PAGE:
The people who helped shape Edinburgh Libraries: David Mather Masson

Our series of blog posts about our principal library benefactors continues with David Mather Masson, literary scholar, biographer and editor. Masson was born on the 7th December, 1822 in Aberdeen. He graduated from Marischal College in 1839 with a Masters of Arts degree and although intended for the ministry he chose the literary life instead.

He worked with the publishing firm W & R Chambers before moving to London in 1847 where he became friends with many literary figures including the Rossettis and Charles Dickens.  He was appointed Professor of English Language and Literature at the University College London in 1852.

Returning to Scotland in 1865 he was appointed Regius Professor of Rhetoric and English Literature at Edinburgh University, a post he held until 1895. He was named Historiographer Royal for Scotland in 1893.

In 1853 he married Emily Rosaline Orme, a campaigner for women’s suffrage. He was active in the Edinburgh Association for the University Education of Women and in recognition of his work Edinburgh University’s first residence for women students was named Masson Hall in his honour.

Professor Masson was one of the leading lights in the campaign to open the first public library in Edinburgh assisting in the negotiations which led to the foundation of the Central Library. He served on the first Public Libraries Committee and the sub-Committee on Branch Libraries helping to found Fountainbridge, Stockbridge, Portobello, MacDonald Road and Morningside libraries.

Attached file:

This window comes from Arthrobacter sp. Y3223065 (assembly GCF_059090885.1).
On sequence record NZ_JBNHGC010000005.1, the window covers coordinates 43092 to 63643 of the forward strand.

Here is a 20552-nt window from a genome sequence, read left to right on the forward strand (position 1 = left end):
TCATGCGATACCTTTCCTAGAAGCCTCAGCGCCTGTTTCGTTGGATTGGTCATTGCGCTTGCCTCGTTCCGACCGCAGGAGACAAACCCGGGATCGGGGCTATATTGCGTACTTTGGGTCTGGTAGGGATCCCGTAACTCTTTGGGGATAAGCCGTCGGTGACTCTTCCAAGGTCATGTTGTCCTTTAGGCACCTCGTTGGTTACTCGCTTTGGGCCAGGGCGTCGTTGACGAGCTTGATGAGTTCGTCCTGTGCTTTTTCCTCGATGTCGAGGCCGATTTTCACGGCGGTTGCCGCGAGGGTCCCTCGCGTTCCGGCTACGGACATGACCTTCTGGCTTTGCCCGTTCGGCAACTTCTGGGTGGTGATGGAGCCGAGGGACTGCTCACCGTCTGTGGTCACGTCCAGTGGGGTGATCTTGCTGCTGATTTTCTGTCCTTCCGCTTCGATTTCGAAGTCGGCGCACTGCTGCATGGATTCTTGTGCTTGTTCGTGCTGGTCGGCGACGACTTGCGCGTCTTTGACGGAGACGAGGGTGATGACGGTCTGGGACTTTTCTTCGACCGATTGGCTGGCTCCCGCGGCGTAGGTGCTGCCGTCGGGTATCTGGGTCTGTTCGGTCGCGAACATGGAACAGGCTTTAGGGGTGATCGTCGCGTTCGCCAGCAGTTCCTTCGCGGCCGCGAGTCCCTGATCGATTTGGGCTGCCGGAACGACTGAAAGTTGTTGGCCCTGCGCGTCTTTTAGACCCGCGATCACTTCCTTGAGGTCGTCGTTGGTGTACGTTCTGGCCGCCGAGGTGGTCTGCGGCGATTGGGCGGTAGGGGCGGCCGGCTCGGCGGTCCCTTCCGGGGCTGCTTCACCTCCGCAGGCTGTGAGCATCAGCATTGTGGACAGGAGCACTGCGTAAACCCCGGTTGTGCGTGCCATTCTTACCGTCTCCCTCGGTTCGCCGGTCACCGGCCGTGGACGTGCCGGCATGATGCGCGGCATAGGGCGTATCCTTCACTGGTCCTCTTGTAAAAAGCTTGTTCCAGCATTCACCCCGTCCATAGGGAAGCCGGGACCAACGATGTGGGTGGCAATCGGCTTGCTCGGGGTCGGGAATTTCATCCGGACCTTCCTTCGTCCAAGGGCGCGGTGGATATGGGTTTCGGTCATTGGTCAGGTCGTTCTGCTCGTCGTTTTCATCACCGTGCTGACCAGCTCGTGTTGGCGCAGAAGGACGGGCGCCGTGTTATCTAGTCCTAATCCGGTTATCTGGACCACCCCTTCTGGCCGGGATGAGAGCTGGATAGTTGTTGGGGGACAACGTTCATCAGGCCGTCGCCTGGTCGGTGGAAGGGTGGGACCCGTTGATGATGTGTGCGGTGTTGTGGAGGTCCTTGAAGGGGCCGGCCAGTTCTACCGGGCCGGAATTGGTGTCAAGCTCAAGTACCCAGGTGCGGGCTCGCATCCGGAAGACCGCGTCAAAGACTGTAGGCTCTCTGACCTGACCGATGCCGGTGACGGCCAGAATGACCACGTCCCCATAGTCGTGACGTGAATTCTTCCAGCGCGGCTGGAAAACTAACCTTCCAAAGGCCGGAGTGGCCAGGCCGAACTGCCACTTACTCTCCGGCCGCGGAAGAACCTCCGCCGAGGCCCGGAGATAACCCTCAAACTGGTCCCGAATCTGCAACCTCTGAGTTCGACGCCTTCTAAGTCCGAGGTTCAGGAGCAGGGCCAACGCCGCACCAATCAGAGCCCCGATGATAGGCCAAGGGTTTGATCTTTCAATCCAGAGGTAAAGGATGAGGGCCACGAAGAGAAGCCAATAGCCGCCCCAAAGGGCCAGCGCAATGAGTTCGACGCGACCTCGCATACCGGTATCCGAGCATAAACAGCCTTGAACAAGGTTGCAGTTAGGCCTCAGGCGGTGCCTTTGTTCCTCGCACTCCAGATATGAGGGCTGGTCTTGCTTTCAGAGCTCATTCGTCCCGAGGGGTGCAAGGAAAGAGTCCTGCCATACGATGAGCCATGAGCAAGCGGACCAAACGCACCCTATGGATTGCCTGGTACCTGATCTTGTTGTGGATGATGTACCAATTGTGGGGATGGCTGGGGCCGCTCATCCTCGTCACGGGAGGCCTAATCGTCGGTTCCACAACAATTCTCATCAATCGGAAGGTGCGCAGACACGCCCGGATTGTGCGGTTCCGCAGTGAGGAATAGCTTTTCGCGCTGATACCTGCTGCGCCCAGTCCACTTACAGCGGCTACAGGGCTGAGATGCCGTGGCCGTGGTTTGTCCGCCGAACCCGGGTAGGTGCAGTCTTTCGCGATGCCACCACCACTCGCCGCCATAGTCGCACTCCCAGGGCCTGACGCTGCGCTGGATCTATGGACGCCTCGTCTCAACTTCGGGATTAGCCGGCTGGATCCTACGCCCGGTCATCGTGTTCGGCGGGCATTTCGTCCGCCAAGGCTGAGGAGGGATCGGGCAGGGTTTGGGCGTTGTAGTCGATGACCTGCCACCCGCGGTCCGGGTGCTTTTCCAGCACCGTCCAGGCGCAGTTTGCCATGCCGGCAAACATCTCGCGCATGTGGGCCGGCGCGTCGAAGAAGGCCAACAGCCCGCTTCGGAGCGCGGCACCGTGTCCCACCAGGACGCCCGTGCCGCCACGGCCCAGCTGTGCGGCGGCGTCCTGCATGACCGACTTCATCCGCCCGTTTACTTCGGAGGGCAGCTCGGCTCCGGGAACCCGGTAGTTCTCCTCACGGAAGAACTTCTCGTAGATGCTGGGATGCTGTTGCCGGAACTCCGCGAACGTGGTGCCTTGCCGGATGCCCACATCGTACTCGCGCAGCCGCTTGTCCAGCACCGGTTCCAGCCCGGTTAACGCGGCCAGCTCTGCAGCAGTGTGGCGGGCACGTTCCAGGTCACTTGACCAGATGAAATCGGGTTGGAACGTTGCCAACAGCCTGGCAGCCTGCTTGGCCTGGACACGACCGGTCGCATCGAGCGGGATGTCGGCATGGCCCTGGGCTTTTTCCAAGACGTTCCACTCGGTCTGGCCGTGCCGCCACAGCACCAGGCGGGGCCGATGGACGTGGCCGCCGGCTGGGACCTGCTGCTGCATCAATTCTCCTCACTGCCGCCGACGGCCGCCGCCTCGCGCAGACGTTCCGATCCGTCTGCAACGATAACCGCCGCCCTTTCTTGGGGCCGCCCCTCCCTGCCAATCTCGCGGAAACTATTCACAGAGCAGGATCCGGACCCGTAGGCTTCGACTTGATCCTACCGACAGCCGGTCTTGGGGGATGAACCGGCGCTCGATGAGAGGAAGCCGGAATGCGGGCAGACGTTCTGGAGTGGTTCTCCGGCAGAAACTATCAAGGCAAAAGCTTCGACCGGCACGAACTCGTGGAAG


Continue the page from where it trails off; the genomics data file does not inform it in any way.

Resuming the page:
Foundation stone laying of Central Library

His best known work is his book The “Life of John Milton which was considered the most authoritative work on Milton of his time. 

David Mather Masson died on the 6th October 1907. His wife and daughters respected his wish that no-one should write his biography or publish his letters.

Read all the articles in this series of ‘The people who helped shape Edinburgh Libraries’:

George Washington Browne: architect

Robert Butchart: City Librarian

Andrew Carnegie: steelmaker and philanthropist

Henry Dyer, engineer, educationist and Japanophile

William McEwan: brewer and philanthropist

Thomas Ross: architect and antiquarian

Charles Boog Watson: local historian and antiquarian


Leave a Reply

Fill in your details below or click an icon to log in: Logo

You are commenting using your account. Log Out /  Change )

Google+ photo

You are commenting using your Google+ account. Log Out /  Change )

Twitter picture

You are commenting using your Twitter account. Log Out /  Change )

Facebook photo

You are commenting using your Facebook account. Log Out /  Change )


Connecting to %s

This site uses Akismet to reduce spam. Learn how your comment data is processed.